When we got to Kenya, our Serge team there had already made a list to bring us supper every day. They didn’t ask, they just told us when we got there “someone will bring supper every day around 5:30” that was a truly beautiful gift and something we never would have asked for. Along these same lines, we needed people to speak into our decisions in ways we normally don’t. Telling us to leave for Kenya, booking tickets for us, getting us going. Honestly if left completely on our own we would have put it off for days, if we would have left at all. The same with the decision to come back to Canada now. If we hadn’t had people step in and say “given what you’ve gone through – you really should leave now while you can” we may not have left. Our counsellor told us that when you’ve gone through that kind of trauma, a huge chunk of your normal cognitive bandwidth is just taken up trying to deal with and make sense of what you’ve gone through. It really does feel sometimes like you’re working with only 50% of your brain capacity, and even making simple decisions can feel exhausting.

So there you go – take it for what it’s worth (which honestly may not be much). If nothing else I needed to sort out some of these things for myself. And now in the future – if I am acting like a schmuck when you go through something hard you have my own words to use against me to make me less of a schmuck.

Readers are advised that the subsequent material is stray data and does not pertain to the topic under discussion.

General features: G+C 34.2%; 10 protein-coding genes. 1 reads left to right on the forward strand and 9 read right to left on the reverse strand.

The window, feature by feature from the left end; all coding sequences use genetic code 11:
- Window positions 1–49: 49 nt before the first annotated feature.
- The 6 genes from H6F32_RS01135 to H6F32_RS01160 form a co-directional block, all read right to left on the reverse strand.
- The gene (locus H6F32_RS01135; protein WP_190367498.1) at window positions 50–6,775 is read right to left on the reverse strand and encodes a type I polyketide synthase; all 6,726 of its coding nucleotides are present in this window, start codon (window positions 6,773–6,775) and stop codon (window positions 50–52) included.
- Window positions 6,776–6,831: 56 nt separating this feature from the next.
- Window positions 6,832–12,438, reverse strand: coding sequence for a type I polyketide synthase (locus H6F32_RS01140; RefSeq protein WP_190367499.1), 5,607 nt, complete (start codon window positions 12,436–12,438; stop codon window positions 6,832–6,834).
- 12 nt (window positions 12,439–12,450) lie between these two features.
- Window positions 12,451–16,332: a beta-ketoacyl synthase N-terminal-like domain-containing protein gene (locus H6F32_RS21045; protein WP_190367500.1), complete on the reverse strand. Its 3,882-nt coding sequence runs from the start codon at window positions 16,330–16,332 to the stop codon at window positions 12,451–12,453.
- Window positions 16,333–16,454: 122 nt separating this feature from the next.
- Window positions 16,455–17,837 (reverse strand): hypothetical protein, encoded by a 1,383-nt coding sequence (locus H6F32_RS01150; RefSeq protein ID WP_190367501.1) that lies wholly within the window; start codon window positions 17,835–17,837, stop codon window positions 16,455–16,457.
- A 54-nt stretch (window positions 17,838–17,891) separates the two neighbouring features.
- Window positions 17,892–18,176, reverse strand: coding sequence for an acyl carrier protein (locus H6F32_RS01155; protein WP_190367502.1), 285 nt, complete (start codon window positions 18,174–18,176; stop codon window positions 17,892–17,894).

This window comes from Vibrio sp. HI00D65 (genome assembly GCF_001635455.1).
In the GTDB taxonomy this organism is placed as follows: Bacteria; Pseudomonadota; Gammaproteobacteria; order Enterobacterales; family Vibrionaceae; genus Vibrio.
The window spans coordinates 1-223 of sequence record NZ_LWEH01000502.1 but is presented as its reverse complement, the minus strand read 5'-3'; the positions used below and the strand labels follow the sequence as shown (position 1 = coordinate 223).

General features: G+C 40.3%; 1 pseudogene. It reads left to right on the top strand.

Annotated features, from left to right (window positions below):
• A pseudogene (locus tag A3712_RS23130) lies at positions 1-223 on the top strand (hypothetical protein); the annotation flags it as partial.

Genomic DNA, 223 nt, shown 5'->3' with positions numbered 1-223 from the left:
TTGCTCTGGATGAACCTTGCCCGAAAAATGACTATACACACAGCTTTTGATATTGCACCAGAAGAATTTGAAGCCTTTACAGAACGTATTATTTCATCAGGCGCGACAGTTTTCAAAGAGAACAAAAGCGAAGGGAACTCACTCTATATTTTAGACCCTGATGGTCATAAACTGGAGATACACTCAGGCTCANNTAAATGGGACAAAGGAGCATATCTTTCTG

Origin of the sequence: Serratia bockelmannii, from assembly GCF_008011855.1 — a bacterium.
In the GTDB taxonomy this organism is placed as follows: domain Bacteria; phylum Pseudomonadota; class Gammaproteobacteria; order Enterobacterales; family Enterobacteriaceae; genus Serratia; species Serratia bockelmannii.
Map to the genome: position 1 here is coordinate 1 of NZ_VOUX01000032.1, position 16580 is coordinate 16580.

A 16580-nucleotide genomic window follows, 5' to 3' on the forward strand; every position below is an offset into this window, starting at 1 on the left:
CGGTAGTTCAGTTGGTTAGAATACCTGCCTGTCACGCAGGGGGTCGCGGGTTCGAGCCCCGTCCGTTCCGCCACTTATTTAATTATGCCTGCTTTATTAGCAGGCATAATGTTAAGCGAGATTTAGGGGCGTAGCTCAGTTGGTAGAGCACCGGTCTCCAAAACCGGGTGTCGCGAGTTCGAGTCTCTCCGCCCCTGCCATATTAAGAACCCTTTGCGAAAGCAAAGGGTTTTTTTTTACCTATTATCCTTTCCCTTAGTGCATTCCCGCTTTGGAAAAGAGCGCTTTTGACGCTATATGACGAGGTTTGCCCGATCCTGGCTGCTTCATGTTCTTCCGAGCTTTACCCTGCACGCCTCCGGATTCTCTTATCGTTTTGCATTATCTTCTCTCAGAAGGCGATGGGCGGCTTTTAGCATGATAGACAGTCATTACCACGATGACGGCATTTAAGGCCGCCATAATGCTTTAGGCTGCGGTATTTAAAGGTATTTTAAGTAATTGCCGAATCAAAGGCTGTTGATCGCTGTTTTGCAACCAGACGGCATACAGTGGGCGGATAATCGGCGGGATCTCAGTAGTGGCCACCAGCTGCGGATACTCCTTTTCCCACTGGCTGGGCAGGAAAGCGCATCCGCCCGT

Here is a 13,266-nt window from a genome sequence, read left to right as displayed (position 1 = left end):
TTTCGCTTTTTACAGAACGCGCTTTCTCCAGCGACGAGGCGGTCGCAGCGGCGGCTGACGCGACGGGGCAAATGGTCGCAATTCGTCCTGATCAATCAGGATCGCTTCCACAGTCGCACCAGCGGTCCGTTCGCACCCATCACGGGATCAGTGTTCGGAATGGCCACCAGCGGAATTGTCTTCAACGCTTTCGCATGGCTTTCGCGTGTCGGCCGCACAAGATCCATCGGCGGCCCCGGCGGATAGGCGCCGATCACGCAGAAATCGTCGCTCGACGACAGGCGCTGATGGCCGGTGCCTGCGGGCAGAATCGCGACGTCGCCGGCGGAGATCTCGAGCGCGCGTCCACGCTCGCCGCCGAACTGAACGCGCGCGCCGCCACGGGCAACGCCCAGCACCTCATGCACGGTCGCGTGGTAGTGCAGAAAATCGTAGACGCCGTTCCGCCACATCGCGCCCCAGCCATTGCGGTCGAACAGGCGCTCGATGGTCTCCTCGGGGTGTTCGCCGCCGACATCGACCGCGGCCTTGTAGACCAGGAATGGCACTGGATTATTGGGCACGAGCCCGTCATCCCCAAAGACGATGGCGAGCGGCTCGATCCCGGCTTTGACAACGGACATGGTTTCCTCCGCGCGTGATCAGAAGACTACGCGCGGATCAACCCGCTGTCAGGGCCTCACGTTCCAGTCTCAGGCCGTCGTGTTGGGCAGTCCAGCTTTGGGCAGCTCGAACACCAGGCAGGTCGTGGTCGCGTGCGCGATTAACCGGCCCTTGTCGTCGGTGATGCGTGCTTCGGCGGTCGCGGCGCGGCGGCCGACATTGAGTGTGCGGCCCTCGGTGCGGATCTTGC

so…we’re back – and apparently we’ve been preparing for this

Today our family is 11 days into our mandatory 14-day self-isolation, the requirement for returning to Canada from overseas. It’s been filled with yard work, school at home, house projects, and appropriately socially distanced visiting. Our house here which we’ve owned for 12 years and rented out for the last 10, has been vacant for the past 8 months so we were able to move right in, and there is no shortage of repair jobs and fixing to do.

Micah – after reshingling the shed: “I now appreciate why I’m going to school” Yes, earning a living doing this is not an easy thing